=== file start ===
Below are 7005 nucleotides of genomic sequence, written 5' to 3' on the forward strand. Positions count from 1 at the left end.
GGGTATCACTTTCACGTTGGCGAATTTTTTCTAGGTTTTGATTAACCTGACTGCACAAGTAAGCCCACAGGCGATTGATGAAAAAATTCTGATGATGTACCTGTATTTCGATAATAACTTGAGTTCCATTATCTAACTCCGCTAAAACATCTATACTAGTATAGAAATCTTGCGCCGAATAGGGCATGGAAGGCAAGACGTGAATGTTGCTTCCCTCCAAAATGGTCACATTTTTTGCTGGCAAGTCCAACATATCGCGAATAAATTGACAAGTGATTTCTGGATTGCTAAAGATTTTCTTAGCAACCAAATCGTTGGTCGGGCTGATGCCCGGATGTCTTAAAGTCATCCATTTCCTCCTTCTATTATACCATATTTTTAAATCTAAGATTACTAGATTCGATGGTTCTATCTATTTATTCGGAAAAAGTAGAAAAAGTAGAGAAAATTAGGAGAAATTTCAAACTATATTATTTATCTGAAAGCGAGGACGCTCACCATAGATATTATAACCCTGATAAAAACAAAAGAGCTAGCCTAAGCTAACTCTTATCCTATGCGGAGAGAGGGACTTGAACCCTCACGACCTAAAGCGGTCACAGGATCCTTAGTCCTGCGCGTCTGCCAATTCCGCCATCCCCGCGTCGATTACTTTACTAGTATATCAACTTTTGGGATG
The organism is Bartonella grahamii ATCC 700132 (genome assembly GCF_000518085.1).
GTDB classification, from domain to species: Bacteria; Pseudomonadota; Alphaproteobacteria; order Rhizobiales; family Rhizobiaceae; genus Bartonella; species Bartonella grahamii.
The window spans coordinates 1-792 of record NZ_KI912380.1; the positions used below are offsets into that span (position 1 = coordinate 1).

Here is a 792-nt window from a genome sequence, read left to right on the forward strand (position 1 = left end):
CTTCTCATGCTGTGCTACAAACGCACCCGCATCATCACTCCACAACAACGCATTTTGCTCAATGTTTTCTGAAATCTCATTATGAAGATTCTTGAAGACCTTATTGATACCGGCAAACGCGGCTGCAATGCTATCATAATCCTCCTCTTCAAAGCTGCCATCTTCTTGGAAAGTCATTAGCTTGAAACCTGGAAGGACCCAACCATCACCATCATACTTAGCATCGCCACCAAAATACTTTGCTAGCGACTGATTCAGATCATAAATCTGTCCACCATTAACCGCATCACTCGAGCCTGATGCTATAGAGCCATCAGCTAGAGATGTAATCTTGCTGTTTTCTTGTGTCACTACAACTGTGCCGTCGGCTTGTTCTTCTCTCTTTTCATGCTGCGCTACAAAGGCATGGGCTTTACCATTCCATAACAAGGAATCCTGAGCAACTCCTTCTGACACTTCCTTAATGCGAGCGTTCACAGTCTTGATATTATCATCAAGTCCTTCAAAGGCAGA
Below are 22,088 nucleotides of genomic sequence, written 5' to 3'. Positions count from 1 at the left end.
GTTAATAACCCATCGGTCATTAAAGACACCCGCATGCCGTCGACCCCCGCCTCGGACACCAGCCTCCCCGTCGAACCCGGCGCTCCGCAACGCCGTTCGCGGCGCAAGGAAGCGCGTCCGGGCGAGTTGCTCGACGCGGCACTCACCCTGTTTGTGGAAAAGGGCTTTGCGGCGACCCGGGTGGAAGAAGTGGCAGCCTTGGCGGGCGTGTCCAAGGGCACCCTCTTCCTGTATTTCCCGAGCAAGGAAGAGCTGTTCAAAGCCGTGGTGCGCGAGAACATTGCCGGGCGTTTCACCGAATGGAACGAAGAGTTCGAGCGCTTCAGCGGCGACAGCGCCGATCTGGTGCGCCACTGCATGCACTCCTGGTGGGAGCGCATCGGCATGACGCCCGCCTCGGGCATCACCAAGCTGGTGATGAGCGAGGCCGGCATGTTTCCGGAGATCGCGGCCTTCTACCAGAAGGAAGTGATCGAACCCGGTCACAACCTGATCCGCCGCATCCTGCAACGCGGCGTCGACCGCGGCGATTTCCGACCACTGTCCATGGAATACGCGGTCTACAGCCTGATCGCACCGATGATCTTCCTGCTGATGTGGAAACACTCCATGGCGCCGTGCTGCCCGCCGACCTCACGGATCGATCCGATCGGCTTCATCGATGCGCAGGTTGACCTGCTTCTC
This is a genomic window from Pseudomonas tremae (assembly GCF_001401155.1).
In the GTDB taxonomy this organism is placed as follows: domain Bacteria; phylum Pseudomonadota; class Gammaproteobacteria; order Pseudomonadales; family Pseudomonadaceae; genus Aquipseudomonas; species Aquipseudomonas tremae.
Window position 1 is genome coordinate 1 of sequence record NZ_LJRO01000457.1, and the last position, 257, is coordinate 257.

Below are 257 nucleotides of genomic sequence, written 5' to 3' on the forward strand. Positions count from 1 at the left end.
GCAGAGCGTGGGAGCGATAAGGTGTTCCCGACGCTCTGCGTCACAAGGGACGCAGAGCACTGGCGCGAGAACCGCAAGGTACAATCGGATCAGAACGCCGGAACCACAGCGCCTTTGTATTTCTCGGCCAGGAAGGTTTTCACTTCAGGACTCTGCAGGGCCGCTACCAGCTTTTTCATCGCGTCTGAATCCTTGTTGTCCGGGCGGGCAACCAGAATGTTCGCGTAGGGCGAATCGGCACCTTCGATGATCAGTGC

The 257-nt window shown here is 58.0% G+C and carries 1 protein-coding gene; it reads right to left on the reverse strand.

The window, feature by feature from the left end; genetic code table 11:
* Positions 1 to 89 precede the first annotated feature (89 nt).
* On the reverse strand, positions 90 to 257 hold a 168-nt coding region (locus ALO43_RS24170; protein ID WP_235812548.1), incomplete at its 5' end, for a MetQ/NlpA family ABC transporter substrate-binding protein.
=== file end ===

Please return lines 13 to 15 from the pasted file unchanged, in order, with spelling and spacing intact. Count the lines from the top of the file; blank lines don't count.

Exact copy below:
Below are 257 nucleotides of genomic sequence, written 5' to 3' on the forward strand. Positions count from 1 at the left end.
GCAGAGCGTGGGAGCGATAAGGTGTTCCCGACGCTCTGCGTCACAAGGGACGCAGAGCACTGGCGCGAGAACCGCAAGGTACAATCGGATCAGAACGCCGGAACCACAGCGCCTTTGTATTTCTCGGCCAGGAAGGTTTTCACTTCAGGACTCTGCAGGGCCGCTACCAGCTTTTTCATCGCGTCTGAATCCTTGTTGTCCGGGCGGGCAACCAGAATGTTCGCGTAGGGCGAATCGGCACCTTCGATGATCAGTGC

The 257-nt window shown here is 58.0% G+C and carries 1 protein-coding gene; it reads right to left on the reverse strand.